"It's going to be a 2012 version of Robin Hood, Prince of Thieves," says Black, who adds that it'll be made in 3D and that they'll look towards Colin Farrell to play the film's main villain.
Away from the region, Black mentions smaller-budget productions, including a teenage dance film and a biopic about soul singer Dusty Springfield.
While the £200m target won't fund the 10 films in the initial slate, Black says the money will help get things moving. "What it will do is enable us to roll with the first productions, bearing in mind that it could very well be that we have co-production partners joining us on Saladin. But we want to exceed the £200m. Our plan is to build the largest Anglo-Arab production company."
The King's Speech, the 2010 British drama that swept international awards, is a prime example of the potential for investors. Producers initially struggled to raise the £8m budget, with both Film 4 and the BBC turning the screenplay down. The film eventually went on to earn £250m.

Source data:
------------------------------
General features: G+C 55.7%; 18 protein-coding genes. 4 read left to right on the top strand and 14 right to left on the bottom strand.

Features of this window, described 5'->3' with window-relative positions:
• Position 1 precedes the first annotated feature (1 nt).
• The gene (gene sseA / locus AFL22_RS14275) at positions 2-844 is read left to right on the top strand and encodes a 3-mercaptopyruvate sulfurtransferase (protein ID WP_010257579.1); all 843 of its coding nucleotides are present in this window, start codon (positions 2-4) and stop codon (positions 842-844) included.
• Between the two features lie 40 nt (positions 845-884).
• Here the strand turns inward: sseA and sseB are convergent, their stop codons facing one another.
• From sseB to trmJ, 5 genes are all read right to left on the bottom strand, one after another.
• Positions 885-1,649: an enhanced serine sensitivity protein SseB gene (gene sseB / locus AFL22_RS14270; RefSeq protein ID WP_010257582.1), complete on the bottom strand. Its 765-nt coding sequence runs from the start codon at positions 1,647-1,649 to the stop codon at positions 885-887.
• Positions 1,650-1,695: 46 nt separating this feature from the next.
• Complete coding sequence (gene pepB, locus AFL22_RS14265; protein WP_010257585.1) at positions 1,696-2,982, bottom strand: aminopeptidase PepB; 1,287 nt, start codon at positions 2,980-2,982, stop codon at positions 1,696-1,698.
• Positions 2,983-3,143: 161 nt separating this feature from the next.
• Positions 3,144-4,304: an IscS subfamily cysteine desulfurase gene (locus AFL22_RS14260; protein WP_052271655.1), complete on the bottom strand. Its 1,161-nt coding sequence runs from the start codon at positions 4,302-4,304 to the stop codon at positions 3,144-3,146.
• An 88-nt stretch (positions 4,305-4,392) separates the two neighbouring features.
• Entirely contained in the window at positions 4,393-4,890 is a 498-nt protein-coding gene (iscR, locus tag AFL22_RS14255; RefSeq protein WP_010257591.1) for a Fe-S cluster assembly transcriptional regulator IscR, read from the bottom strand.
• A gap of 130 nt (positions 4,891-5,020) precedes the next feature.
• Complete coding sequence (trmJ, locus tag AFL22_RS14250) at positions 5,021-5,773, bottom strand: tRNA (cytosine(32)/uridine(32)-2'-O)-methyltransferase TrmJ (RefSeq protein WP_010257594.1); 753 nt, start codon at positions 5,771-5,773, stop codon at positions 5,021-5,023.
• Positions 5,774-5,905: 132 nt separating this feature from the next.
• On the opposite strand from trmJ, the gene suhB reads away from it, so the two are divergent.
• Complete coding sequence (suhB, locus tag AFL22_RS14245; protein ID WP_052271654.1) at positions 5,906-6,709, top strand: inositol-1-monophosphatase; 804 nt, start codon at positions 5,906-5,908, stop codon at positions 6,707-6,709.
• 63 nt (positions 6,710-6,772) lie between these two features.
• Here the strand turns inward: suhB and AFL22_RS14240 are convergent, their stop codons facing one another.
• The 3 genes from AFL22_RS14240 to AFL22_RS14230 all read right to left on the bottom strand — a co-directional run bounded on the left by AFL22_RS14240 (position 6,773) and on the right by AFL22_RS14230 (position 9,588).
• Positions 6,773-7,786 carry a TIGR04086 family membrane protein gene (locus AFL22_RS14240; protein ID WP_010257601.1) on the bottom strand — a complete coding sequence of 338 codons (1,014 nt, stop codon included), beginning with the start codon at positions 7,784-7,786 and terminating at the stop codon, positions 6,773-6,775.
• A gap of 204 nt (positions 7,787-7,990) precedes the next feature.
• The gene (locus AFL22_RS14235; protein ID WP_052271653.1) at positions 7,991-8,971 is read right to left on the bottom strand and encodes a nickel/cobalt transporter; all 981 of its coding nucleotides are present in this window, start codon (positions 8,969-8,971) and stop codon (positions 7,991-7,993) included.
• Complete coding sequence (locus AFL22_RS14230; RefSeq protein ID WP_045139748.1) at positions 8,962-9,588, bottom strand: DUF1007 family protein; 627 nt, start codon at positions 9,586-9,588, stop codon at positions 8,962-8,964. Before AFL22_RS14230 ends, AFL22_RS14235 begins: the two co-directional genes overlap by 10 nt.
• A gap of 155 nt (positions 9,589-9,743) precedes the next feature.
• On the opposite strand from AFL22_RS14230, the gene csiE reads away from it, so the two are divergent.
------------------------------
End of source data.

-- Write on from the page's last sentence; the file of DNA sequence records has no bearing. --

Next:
"The traditional investors are still investing in property, but are very mindful that property is not the safeguard investment it once was," explains Black. "So investors are now looking more to film, knowing that if you invest into a slate of, say, 10 films and three of those really hit the jackpot, the yield is going to be far greater than buying an office block in the city of London."
An office block in London or a beardy Clooney as a famed Arab leader? Given that Black claims the first tranche of money from a Gulf investor is in the contractual stages and talks are underway with another private equity investor from the region, it seems the decision has already been made. The National